17. 17. Student quotes – Theme three. I’m not ready to find out what my EI is. I’d be scared if I’m like, too low or too high or…’. (Social care student one). I didn’t have the time. I would have engaged with it. At the top of my list of priorities at the time was exams, dealing with the exams’ (Computing student one). ‘‘ I’m kind of afraid.’ (Business student four). ‘ It’s like at that time I didn’t have much knowledge, but now I know I need to do these things because it’s important to know myself before I go involve myself with other people.’ (Social Care student two).
  18. 18. Theme four – The best means of introducing EI into the third-level curriculum. <ul><li>EI should be prioritised and should be a mandatory component of the curriculum. </li></ul><ul><li>EI should be introduced in first year, however there was disagreement as to when. </li></ul>
  19. 19. Theme four – Student quotes. ‘ I think it would be very good if it was mandatory.’ (Business student one). ‘ I think if it was explained more and we got an idea of what it should have been and how important it was, I think people would have taken it more seriously…’ (Engineering student four). ‘ Really, if you haven’t got EI in first year, you’re going to really drop out. ’ (Business student three).
  20. 20. Theme five: The factors which participants believe impact their ability to learn. <ul><li>Students were asked to name the three factors which they believe most impact their ability to learn. </li></ul><ul><li>15/20 students named aspects of EI as follows: </li></ul><ul><li>Thirteen students specifically mentioned a key component of EI e.g. motivation, stress management. </li></ul><ul><li>A further two students referred to ‘goal setting’, which can be considered a related aspect. </li></ul>
  21. 21. In summary….. <ul><li>Students have a good understanding of EI. </li></ul><ul><li>Students see the relevance of focusing on EI. </li></ul><ul><li>EI should be included in the curriculum. </li></ul><ul><li>EI should be mandatory. </li></ul><ul><li>Detractors from engagement are: </li></ul><ul><li>1. Perceived high workload. </li></ul><ul><li>2. Failing to appreciate the value of EI. </li></ul><ul><li>3. Fear that engagement will highlight </li></ul><ul><li>weaknesses. </li></ul>
  22. 22. The National Framework of Qualifications (NFQ) Category Sub-strand Knowledge Breadth Kind Know-how and skill Range Selectivity Competence Context Role Learning to learn Insight
  23. 23. Proposed changes to the NFQ Category Sub-strand Knowledge Breadth Kind Know-how and skill Range Selectivity Procedural competence Context Role Learning to learn Social competence Interpersonal skills Intrapersonal skills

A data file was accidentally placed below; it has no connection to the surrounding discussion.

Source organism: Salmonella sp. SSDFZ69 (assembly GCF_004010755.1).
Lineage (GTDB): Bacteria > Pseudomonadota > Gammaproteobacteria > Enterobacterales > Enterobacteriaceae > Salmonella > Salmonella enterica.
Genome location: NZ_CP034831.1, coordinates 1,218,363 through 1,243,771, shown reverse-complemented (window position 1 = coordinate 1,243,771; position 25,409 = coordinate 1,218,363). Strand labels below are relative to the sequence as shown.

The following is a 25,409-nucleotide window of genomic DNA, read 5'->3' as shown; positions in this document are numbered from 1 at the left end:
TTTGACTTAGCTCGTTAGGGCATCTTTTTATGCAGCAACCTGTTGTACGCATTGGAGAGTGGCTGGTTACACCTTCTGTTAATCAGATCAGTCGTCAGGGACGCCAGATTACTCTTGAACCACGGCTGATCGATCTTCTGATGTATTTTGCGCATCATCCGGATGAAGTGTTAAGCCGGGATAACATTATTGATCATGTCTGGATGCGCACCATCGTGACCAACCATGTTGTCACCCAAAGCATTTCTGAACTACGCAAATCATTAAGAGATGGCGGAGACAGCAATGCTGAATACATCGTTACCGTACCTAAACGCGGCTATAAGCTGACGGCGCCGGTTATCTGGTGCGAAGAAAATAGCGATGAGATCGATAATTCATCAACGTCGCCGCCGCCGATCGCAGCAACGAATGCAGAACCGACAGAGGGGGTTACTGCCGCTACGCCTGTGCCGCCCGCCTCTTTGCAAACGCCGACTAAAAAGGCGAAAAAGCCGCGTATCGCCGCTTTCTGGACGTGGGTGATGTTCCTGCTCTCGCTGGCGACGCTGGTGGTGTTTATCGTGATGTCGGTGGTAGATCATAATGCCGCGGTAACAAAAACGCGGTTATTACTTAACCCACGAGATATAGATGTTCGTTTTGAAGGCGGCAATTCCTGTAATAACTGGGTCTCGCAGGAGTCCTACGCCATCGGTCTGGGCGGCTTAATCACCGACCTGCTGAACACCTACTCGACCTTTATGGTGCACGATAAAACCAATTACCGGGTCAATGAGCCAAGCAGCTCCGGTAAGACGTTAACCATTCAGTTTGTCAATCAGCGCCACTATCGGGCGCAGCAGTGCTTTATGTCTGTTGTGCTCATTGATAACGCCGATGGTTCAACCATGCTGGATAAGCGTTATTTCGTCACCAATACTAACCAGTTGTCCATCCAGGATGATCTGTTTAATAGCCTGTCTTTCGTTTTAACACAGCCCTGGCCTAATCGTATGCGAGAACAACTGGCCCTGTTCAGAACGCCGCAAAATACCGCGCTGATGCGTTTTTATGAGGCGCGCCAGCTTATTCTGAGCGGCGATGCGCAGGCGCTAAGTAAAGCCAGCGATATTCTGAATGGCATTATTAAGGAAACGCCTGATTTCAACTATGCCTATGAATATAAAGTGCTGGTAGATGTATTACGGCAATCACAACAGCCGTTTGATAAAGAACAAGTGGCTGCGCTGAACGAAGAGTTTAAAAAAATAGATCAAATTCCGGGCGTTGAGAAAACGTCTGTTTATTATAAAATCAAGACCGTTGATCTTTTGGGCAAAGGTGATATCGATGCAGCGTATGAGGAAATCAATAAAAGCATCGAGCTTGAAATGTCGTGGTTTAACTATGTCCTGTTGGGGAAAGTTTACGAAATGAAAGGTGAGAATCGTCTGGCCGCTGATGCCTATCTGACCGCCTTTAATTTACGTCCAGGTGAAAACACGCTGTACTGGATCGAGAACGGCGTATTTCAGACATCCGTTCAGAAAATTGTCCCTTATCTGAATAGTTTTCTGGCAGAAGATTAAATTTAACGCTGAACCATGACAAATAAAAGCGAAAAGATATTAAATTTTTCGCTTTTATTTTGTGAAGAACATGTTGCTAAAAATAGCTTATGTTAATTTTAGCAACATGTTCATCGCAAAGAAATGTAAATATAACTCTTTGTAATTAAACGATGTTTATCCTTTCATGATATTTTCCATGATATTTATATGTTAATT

24. 24. Proposed changes – Interpersonal skills   Level 1 Level 2 Level 3 Level 4 Level 5 Social Competence – Interpersonal skills Begin to demonstrate awareness of the emotions of others Demonstrate awareness of the emotions of others Effectively communicate one’s emotional state to peers or colleagues Begin to develop and maintain healthy interpersonal relationships Demonstrate the capacity to develop and maintain healthy interpersonal relationships Level 6 Level 7 Level 8 Level 9 Level 10 Social Competence – Interpersonal skills Begin to work cooperatively, considerately and constructively in social groups Work cooperatively, considerately and constructively in social groups Display the capacity to adjust emotional responses to changing situations and conditions Scrutinise and reflect on social norms and relationships and act to change them Scrutinise and reflect on social norms and relationships and lead action to change them
  25. 25. Proposed changes – Intrapersonal skills   Level 1 Level 2 Level 3 Level 4 Level 5 Social Competence – Intrapersonal skills Begin to exercise emotional self awareness and formulate independent role for self Exercise emotional self awareness and formulate independent role for self Assume limited responsibility for consistency of self-understanding and behaviour and the exercising of impulse control Assume partial responsibility for consistency of self-understanding and behaviour and the exercising of impulse control Assume full responsibility for consistency of self-understanding and behaviour and the exercising of impulse control Level 6 Level 7 Level 8 Level 9 Level 10 Social Competence – Intrapersonal skills Express an internalised personal world view Express a comprehensive internalised personal world view Recognise and respond appropriately to symptoms of mental stress Display emotional resiliency and the ability to take preventative measures to minimise potential future stress Lead action to promote healthy intrapersonal development in professional contexts
  26. 26. Questions? <ul><li>? </li></ul>